shaking fish skeletons to conjure the dead.

You could be this fish skeleton.
I should know when a body need not be resurrected—

when the ways we said our names between us,
quietly near the azaleas, trying not to startle

robins (now, now they’re singing on your spine),
stop being music I can hear in my mind,

but become something other: how I scatter
the notes, adagio, pianissimo, and what answers

as the wind scatters white feathers into the lake.



PSALM TO BE READ WHILE MY DAUGHTER CONSIDERS MARY

A swaddling, a manger: but what happened before all this, my
daughter says: when Mary was a girl: I said yes: did she feel an
undersea tug on her spirit: did she think she might be able to move
jugs of water with her mind: I said yes: to birth a man who would
walk on water: a man who would tattoo his image in blood and sweat
on a shroud: did she, in the night fields, look for a star that would
lead seven shadows as colors into her life: what is wine: what are
these fishes, these loaves: for, he entered and exited her as light: her
waters stayed intact: yet, she swaddled a baby who would nurse, laid
him in prickly hay next to goats’ stiff fur: I said yes: listen to this: your
great-grandmother saw Mary appear next to my mother’s crib: my
mother caught measles as a baby: your great-grandmother was a seer:
she walked with Mary back to the stable: comets circling as angels in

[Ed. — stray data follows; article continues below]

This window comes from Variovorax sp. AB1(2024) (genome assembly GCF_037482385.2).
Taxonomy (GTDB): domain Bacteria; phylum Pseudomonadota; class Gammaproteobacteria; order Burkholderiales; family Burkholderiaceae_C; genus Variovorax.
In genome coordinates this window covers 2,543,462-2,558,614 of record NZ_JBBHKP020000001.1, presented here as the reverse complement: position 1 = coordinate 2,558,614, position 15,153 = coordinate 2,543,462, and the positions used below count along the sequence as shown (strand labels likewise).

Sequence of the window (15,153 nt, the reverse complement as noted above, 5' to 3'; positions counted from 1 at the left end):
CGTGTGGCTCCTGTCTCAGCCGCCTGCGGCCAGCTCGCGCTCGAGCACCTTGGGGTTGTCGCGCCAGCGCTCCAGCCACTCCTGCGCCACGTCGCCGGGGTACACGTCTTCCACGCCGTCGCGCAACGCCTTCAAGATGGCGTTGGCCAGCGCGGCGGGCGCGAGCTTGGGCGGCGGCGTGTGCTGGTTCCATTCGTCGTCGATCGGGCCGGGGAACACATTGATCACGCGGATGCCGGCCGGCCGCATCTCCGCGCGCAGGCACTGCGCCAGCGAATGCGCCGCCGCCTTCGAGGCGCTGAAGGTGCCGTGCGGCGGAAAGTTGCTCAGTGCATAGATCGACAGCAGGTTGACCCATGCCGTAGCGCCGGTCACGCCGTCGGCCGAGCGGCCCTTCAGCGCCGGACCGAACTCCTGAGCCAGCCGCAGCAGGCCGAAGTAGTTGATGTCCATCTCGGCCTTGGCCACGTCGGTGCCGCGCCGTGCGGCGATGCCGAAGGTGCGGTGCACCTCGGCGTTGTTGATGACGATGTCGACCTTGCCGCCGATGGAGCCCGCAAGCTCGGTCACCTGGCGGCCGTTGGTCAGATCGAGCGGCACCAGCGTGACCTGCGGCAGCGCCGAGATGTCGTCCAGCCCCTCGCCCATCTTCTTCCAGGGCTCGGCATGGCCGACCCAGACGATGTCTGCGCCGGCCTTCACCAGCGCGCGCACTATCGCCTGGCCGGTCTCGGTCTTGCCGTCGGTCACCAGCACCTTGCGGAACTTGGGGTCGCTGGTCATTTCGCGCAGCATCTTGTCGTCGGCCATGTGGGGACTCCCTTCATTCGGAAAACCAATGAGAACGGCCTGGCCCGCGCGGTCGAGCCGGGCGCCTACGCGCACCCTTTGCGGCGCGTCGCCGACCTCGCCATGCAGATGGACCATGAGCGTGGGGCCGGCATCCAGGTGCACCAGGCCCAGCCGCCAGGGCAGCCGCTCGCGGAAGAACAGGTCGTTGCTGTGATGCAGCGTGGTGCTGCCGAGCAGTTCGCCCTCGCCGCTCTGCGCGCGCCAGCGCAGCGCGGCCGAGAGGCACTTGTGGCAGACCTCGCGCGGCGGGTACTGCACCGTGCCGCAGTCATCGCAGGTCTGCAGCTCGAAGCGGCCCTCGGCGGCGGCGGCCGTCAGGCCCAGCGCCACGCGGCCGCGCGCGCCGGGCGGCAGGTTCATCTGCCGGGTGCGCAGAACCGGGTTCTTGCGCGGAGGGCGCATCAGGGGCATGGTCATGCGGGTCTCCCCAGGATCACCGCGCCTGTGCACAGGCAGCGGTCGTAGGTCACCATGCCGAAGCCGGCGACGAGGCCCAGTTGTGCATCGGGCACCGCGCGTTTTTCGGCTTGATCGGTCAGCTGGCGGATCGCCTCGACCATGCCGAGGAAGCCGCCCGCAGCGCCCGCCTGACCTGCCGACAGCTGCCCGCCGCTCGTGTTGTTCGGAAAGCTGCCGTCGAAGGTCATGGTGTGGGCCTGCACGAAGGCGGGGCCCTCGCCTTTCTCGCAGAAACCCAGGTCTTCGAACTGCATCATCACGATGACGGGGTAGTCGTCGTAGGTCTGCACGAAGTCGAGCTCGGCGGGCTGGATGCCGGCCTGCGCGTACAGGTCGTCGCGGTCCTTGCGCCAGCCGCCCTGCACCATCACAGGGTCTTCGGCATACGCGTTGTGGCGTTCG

a flock overhead: Joseph, wondering: I said yes: Mary, whose baby
pierced through her as light: holding a boy who’d be lanced with a
sword: who would bleed, pee, sweat and groan: who contained God:
who contained her blood: who contained everything in the world:
yet, held out his hand and cried for her milk.



THE LIGHT MAKES MY GRANDMOTHER CRY

Her stories still smoke up the kitchen, a dead woman
cooking peasant soup. Pigeons, lightning boiling

for the living. What kind of truth-telling do we expect
to fall off bird bones? Her death was supposed to be

a leaving, except it wasn’t. Her mutterings clack on
the backs of my teeth. She’s learning what dead women

do: swim the blood of their daughters, spread themselves
on ceilings like giant moths radiating light. The solstice

lights the halo-less among us. Her gap-teeth swallow ashes
in the urn. The coffee grounds won’t settle. She pushes

her hands up into mine, slides her ghost bones under
my skin, and watches my fingers dance the shadow-

-woman-waltz-grasping-at-spoons. She remembers
the day Pinky the poodle was nabbed from her front

yard, pretends to pet his wooled head. That’s why you